In December 1763, a group of white settlers in Pennsylvania traveled to Conestoga Indian Town, a Native American village made up of twenty people. Over the course of the day, the settlers killed all the Conestoga, wiping out the town. Much of the archival evidence of the event focuses on what happened after; the massacred increased tension between the frontiersmen and the Pennsylvania Quakers. The settlers then marched to Philadelphia, intending to kill more Native people along the way. However, upon their arrival, Benjamin Franklin helped redirect their anger into a “pamphlet war.” A new graphic novel Ghost River: The Fall and Rise of the Conestoga addresses this bias in the archival evidence and tells the story of the Conestoga Massacre from the perspective of the Native Americans.
The idea for the novel first began when Library Company of Philadelphia employee Will Fenton noticed the absence of Indigenous voices while working on a project about the storm of print media produced after the massacre. Fenton asked Native artists Lee Francis IV of the Laguna Pueblo and Weshoyot Alvitre of the Tongva to write and illustrate the book. As both Francis and Alvitre are from different regions than the Conestoga, members of nations with a history in the Pennsylvania region were brought into to consult on the project.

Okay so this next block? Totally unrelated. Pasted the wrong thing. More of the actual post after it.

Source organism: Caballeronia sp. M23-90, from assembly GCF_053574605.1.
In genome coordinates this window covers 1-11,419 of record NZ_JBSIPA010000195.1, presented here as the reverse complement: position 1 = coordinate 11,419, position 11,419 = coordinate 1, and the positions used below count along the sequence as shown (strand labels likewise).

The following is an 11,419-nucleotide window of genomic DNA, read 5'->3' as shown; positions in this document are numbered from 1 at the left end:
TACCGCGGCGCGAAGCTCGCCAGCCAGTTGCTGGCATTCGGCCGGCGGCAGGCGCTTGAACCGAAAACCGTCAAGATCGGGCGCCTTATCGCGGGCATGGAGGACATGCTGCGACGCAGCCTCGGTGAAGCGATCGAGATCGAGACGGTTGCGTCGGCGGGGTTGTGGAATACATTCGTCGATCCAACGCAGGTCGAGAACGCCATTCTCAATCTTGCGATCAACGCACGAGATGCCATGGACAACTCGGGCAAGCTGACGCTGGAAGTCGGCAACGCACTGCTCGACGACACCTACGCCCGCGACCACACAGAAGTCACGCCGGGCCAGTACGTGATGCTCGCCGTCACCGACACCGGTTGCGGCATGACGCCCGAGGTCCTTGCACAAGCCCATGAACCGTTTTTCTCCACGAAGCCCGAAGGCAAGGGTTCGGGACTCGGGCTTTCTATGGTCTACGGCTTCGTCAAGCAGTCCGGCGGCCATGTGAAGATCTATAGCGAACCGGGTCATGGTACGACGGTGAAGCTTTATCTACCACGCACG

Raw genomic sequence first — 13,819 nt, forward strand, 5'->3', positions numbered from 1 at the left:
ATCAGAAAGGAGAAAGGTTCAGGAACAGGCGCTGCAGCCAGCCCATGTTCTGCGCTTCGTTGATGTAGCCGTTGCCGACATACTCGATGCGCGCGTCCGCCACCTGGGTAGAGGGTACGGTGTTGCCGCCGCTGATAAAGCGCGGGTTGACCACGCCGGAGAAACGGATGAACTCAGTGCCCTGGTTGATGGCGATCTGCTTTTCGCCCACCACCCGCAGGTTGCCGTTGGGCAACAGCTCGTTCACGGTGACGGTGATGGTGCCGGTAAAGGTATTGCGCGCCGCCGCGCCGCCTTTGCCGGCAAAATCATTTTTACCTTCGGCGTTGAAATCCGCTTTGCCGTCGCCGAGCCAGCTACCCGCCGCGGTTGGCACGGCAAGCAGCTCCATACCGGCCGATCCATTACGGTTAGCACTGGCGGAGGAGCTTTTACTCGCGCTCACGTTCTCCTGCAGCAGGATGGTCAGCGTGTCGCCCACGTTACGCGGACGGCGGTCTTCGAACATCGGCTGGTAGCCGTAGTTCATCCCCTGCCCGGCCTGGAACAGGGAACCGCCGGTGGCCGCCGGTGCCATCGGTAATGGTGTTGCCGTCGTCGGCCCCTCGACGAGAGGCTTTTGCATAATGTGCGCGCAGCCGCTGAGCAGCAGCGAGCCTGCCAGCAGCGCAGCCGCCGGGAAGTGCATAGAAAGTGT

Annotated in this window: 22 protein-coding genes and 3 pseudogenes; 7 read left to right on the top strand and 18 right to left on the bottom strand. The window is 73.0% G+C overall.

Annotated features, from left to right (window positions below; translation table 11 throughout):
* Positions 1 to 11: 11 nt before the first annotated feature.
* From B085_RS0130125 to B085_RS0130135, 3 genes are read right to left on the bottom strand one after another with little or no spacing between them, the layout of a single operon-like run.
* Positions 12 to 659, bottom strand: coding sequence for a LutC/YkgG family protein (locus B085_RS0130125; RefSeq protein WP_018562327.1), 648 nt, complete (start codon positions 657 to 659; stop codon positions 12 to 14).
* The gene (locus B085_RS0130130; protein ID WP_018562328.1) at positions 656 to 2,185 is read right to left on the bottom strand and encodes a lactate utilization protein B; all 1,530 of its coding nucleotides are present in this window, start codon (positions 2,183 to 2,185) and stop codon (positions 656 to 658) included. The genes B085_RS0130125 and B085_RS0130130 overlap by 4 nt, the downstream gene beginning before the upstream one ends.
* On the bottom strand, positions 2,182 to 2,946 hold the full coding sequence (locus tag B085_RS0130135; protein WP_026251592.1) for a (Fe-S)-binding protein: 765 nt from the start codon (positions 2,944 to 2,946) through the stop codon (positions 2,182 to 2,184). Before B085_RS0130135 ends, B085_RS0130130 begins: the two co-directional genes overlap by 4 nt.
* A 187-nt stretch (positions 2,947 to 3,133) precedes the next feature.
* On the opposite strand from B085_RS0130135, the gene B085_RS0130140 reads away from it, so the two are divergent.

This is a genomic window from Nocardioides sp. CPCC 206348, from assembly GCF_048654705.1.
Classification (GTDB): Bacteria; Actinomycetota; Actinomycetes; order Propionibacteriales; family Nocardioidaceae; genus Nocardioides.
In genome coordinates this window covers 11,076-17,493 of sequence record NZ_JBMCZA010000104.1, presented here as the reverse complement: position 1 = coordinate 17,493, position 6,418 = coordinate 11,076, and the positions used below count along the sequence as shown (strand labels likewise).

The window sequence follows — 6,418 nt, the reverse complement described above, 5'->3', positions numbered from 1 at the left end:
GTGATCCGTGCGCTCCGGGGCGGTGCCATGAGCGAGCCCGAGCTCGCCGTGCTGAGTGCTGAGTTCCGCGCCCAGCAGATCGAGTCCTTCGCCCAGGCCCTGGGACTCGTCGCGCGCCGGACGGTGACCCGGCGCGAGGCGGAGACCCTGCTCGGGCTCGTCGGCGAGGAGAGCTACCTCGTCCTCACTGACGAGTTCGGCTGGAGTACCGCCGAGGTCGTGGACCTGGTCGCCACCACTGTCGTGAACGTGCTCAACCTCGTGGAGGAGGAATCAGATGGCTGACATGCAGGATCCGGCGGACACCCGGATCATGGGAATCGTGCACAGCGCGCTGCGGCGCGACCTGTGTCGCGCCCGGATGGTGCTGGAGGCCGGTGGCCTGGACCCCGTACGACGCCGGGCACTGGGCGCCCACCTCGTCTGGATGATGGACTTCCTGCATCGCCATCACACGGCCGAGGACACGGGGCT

Francis told NPR that the medium of the graphic novel helped create a counter-narrative for this event. “The idea of being able to couple images with a story, the imagery and the words is one way that we can undo a lot of this mystique, this pop culture misrepresentation and misinformation of Native people and Native identities,” Francis said.
You can read Ghost River online and visit the Library Company of Philadelphia to see the original art for the novel.
The entirety of NPR’s interview with Francis and Alvitre can be read here.